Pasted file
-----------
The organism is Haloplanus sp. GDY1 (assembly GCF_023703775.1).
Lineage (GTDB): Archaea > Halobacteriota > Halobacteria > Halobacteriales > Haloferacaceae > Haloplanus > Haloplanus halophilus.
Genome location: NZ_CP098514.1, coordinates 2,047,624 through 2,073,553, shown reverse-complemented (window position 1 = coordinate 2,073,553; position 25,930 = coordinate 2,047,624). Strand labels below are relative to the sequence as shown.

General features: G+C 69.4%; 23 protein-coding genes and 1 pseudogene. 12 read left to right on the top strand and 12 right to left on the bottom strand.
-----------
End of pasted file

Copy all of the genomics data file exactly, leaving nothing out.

The organism is Haloplanus sp. GDY1 (assembly GCF_023703775.1).
Lineage (GTDB): Archaea > Halobacteriota > Halobacteria > Halobacteriales > Haloferacaceae > Haloplanus > Haloplanus halophilus.
Genome location: NZ_CP098514.1, coordinates 2,047,624 through 2,073,553, shown reverse-complemented (window position 1 = coordinate 2,073,553; position 25,930 = coordinate 2,047,624). Strand labels below are relative to the sequence as shown.

General features: G+C 69.4%; 23 protein-coding genes and 1 pseudogene. 12 read left to right on the top strand and 12 right to left on the bottom strand.